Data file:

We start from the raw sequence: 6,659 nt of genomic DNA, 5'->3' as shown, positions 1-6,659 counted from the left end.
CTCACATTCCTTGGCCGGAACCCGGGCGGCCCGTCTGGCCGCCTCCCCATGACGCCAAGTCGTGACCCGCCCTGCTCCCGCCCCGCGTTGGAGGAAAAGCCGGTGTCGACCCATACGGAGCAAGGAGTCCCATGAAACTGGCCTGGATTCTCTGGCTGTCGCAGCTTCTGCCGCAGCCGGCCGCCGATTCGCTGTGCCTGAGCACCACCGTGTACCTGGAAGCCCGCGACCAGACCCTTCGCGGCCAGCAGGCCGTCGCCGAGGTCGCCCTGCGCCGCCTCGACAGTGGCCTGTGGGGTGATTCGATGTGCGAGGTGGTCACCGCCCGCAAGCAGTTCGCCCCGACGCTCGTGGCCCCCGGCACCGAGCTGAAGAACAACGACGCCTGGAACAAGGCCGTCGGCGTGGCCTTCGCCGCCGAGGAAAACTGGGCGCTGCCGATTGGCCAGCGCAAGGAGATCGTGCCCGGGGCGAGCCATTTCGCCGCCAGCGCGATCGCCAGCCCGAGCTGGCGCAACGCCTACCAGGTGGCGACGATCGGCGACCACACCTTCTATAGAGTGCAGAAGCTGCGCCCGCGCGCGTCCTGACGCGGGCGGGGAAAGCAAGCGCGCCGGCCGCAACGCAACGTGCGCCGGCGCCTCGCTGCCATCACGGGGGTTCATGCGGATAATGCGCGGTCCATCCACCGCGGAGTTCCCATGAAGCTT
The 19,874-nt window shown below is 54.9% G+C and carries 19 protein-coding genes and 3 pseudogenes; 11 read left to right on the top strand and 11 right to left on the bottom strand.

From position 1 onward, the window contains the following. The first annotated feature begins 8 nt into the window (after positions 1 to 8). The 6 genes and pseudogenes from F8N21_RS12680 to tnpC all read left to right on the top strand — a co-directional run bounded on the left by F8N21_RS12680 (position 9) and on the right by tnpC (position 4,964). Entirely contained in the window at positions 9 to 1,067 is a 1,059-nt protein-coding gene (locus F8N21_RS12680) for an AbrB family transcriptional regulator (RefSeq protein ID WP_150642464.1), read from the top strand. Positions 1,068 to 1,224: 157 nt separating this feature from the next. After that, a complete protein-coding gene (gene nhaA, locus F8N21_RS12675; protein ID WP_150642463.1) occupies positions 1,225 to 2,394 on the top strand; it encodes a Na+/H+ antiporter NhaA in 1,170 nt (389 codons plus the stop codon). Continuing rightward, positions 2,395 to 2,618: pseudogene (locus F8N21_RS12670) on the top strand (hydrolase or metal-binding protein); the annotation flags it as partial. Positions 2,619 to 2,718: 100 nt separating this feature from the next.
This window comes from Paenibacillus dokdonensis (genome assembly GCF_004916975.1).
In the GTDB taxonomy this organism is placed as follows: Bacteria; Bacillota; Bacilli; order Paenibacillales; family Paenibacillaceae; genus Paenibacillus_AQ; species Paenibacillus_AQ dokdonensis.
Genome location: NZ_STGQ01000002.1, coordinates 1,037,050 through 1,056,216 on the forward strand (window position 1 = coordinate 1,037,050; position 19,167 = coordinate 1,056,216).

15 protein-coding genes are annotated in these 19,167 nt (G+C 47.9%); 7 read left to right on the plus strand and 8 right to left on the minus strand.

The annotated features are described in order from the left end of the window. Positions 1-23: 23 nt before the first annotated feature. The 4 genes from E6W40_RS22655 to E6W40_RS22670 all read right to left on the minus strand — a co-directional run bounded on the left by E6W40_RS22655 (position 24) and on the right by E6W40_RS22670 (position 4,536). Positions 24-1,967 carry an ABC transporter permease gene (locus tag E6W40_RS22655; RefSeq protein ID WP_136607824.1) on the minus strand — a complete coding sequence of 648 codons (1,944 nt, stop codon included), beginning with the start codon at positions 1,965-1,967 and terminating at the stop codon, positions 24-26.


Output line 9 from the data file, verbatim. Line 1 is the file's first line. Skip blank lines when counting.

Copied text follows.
The annotated features are described in order from the left end of the window. Positions 1-23: 23 nt before the first annotated feature. The 4 genes from E6W40_RS22655 to E6W40_RS22670 all read right to left on the minus strand — a co-directional run bounded on the left by E6W40_RS22655 (position 24) and on the right by E6W40_RS22670 (position 4,536). Positions 24-1,967 carry an ABC transporter permease gene (locus tag E6W40_RS22655; RefSeq protein ID WP_136607824.1) on the minus strand — a complete coding sequence of 648 codons (1,944 nt, stop codon included), beginning with the start codon at positions 1,965-1,967 and terminating at the stop codon, positions 24-26.